He said Mr. Aquino has ample resources and power to deal with the situation.

Recto said savings from interest payments on debt after the peso appreciated to P43 to a dollar, up from the P46-P48 assumed rate when the 2011 national budget was passed, among others, could be used to finance the repatriation of Filipinos.

“Resources are adequate. There’s no need for emergency powers,” he said.

He added that the government was not helpless against oil price increases. He said the Bangko Sentral ng Pilipinas could raise interest rates to curb inflation and strengthen the peso.

Recto also said that the Department of Energy should also keep in check the “greed” of oil companies and ensure that oil products are based on 30-day pricing. With reports from Vincent Cabreza and Yolanda Sotelo, Inquirer Northern Luzon
 
 
http://newsinfo.inquirer.net/inquirerheadlines/nation/view/20110228-322612/Zubiri-Govt-action-too-little-too-late


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PH gov’t to convince thousands of OFWs still in Libya to leave
By Jerry E. Esplanada Philippine Daily Inquirer First Posted 18:10:00 03/07/2011

MANILA, Philippines—Due to the unstable situation in Libya, six Philippine government teams currently deployed there will try their best in convincing the 13,000-plus remaining Filipino migrant workers to immediately leave the conflict-torn north African country.

Foreign Undersecretary Rafael Seguis on Monday told a press briefing "there's a need for them to leave" Libya.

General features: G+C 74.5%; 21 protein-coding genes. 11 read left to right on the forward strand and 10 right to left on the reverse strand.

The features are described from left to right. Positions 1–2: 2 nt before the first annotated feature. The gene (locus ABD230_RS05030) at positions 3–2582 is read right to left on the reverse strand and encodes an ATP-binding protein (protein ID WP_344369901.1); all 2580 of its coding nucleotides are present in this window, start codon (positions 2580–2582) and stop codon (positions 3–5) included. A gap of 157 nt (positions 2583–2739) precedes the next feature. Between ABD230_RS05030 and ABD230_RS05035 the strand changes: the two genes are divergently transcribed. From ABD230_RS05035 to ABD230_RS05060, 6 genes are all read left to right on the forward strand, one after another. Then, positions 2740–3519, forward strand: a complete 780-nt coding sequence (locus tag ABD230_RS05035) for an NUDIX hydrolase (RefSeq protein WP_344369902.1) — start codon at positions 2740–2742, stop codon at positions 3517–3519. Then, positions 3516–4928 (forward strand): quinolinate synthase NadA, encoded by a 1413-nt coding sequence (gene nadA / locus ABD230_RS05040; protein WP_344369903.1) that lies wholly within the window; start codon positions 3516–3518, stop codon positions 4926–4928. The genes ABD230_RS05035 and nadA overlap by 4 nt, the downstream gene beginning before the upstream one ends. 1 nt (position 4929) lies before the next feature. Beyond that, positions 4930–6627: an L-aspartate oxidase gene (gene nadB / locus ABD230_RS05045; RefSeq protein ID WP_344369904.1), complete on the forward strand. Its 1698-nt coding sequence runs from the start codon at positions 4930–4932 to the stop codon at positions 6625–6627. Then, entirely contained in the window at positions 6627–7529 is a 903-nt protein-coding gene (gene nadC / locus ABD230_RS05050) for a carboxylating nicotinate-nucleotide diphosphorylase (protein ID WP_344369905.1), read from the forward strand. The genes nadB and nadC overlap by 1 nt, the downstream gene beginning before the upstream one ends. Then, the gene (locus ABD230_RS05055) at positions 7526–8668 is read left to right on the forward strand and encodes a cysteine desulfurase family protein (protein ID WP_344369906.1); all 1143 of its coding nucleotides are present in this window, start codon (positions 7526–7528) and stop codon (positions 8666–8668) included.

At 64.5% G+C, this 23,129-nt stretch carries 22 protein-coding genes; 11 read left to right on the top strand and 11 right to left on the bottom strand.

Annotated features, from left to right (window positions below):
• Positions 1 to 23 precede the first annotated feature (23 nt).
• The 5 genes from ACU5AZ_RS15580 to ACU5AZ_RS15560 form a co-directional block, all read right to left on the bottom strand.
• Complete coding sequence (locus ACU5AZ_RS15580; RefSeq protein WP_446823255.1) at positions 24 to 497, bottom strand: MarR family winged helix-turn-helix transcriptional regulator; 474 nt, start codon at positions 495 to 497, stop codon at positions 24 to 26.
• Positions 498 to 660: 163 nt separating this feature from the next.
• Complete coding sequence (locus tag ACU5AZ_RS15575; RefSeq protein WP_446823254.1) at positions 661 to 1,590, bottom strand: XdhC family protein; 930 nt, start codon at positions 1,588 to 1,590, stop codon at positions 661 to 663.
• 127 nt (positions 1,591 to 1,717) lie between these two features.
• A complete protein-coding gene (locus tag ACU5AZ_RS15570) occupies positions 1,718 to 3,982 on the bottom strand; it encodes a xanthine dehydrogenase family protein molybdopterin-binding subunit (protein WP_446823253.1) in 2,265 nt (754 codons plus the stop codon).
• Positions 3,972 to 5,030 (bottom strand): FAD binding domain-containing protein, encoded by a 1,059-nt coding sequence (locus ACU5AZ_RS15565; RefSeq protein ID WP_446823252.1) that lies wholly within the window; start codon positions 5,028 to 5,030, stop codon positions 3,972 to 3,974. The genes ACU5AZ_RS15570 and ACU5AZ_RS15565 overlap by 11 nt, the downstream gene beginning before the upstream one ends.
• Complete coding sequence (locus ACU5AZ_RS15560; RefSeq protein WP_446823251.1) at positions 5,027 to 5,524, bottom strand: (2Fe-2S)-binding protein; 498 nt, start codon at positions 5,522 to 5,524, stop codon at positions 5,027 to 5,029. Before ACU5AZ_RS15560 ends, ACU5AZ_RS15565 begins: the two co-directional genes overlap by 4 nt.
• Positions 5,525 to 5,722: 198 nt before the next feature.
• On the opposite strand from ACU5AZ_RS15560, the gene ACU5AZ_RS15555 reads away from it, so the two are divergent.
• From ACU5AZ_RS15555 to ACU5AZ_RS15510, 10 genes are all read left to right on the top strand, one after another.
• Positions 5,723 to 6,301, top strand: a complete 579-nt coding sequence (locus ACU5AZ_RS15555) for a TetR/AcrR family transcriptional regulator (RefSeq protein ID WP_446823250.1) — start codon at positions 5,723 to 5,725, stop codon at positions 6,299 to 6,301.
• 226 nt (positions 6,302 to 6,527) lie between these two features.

He said it was "very dangerous" to stay in Tripoli and some areas outside the Libyan capital.

Seguis said the DFA has raised its alert level from No. 3, or voluntary repatriation, to No. 4, which is strongly urging people to leave a particular troubled country.

"We can't force people to get out of Libya, but we're trying to convince them to leave," he said.

Seguis disclosed that "this week and up to Saturday, we will be on mop-up operations."

"We will get Filipinos in other areas [aside from Tripoli, Benghazi, Misurata and Brega, among others] who wish to be repatriated home to the Philippines," he said.

DFA Assistant Secretary J. Eduardo Malaya said in a text message to the Philippine Daily Inquirer that "both [the DFA and the Department of Labor and Employment] will be conducting mop-up operations for another week for the remaining Filipinos in other areas [in Libya]."

If necessary, the government would arrange a third rescue mission using the Philippine-chartered Greek ship MV Ionian Queen to evacuate more Filipinos from Libya, according to Seguis.

"It depends on our mopping-up operations ... It's practical to fetch [Filipino evacuees] by ship," he said.

So far, the Cyprus-flagged vessel—which has total capacity of 1,720 passengers—has fetched some 1,800 Filipinos from the eastern coastal city of Benghazi and Tripoli.

At least 185 Filipinos from the vessel's first mission are still in Crete awaiting connecting flights to Manila.

As of Monday afternoon, 4,222 of the nearly 12,000 Filipinos who had fled Libya have returned to the country, according to Labor Secretary Rosalinda Baldoz, who joined Seguis and two other government officials during the press conference.

"So far, we have given 2,523 qualified [OFW] beneficiaries their one-time financial assistance of P10,000," said Baldoz.

Returning overseas Filipino workers are "being processed at our processing center at the Philippine Trade Training Center ... We continue to attend to the needs of our workers," she also said.

Overseas Workers Welfare Administration head Carmelita Dimzon and Philippine Overseas Employment Administration chief Carlos Cao also showed up during the news conference.

For her part, Dimzon denied reports that one of the government repatriation teams in Libya was having funding problems.

"We have not received any complaints from our people in the field," she said.

On Monday, some 400 Filipinos—on board regular flights of Qatar Airways, Gulf Air, Cathay Pacific, Etihad, and Saudi Arabian Airlines—were expected to arrive at the Ninoy Aquino International Airport, according to the Overseas Workers Welfare Administration.


http://politics.inquirer.net/politics/view/20110307-324037/PH-govt-to-convince-thousands-of-OFWs-still-in-Libya-to-leave